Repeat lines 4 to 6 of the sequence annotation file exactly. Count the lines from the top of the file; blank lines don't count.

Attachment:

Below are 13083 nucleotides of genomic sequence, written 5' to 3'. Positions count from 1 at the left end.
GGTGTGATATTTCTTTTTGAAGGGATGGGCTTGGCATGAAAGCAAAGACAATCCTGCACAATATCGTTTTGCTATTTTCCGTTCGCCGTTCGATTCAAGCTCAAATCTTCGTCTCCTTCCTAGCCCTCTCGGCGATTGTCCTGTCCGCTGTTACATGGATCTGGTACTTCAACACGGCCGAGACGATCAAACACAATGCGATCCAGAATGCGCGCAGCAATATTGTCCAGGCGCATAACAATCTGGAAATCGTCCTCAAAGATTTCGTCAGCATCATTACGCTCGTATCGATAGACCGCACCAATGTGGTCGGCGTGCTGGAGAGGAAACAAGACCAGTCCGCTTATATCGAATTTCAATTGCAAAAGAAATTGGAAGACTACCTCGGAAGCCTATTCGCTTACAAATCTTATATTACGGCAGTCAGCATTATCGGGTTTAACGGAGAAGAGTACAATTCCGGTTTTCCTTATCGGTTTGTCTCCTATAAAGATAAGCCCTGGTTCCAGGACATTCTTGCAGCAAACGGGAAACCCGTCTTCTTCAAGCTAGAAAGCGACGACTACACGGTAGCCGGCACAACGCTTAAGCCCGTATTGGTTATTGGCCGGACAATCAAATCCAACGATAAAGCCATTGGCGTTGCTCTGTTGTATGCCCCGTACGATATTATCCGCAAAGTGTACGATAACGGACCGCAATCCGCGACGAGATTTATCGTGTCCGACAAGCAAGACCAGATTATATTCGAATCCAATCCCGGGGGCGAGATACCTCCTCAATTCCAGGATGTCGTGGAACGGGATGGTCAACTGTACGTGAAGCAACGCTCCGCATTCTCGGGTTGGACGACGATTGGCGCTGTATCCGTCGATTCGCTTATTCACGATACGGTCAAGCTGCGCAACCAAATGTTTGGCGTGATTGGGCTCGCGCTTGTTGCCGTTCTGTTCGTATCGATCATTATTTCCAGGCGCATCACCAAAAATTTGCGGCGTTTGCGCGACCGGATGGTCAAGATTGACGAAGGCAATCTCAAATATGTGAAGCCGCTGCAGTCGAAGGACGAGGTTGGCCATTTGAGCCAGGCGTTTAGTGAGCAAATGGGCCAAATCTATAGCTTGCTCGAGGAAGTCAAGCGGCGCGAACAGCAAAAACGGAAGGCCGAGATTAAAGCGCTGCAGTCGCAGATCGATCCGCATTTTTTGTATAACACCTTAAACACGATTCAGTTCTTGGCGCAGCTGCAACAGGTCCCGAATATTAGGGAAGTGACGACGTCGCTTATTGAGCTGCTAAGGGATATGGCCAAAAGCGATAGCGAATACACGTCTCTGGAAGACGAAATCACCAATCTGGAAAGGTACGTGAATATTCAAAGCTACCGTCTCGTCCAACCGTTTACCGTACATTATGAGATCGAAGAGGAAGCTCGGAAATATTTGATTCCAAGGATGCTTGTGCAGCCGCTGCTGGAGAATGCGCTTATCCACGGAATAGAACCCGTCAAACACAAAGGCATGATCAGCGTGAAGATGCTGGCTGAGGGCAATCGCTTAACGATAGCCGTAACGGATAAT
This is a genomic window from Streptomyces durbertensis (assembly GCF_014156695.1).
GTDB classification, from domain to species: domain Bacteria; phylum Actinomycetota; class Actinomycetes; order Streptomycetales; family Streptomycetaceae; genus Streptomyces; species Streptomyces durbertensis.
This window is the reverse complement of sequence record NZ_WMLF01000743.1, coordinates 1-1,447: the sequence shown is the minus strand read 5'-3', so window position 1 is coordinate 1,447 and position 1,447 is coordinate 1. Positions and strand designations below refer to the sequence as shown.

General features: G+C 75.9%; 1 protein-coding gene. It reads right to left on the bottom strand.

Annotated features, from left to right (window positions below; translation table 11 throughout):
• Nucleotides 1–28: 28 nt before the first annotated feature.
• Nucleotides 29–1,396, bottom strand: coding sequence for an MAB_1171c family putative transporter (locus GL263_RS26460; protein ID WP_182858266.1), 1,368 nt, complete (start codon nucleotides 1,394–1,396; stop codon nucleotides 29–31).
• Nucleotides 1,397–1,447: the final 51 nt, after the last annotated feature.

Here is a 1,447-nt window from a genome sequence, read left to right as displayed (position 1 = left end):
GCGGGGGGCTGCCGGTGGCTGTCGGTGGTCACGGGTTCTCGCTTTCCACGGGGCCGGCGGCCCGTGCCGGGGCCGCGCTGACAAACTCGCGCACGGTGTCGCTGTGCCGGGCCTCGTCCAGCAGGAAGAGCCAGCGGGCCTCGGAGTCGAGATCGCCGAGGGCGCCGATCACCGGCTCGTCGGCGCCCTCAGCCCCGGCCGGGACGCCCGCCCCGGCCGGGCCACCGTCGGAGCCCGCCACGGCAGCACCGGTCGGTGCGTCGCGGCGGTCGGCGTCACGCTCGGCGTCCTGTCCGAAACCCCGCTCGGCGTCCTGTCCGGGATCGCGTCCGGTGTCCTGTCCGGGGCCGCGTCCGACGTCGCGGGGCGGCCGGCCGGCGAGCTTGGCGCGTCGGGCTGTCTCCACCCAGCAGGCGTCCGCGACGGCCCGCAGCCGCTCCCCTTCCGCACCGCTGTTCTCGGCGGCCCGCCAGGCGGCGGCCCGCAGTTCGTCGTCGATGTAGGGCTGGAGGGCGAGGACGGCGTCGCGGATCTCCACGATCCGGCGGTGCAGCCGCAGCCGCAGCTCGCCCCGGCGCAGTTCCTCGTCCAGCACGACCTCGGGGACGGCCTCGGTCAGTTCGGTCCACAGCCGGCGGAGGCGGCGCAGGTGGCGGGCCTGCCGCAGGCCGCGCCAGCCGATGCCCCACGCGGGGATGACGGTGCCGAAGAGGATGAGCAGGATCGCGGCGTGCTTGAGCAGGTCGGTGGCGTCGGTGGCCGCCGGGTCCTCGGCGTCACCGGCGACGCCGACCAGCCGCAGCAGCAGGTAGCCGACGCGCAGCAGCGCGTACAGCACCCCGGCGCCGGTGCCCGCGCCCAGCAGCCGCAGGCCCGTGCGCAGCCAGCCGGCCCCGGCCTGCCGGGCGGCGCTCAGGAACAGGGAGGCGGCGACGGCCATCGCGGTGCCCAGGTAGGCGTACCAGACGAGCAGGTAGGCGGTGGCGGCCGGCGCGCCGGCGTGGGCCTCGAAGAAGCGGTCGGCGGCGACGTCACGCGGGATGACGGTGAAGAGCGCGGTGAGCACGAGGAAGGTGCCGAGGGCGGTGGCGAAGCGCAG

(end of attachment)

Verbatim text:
GTDB classification, from domain to species: domain Bacteria; phylum Actinomycetota; class Actinomycetes; order Streptomycetales; family Streptomycetaceae; genus Streptomyces; species Streptomyces durbertensis.
This window is the reverse complement of sequence record NZ_WMLF01000743.1, coordinates 1-1,447: the sequence shown is the minus strand read 5'-3', so window position 1 is coordinate 1,447 and position 1,447 is coordinate 1. Positions and strand designations below refer to the sequence as shown.

General features: G+C 75.9%; 1 protein-coding gene. It reads right to left on the bottom strand.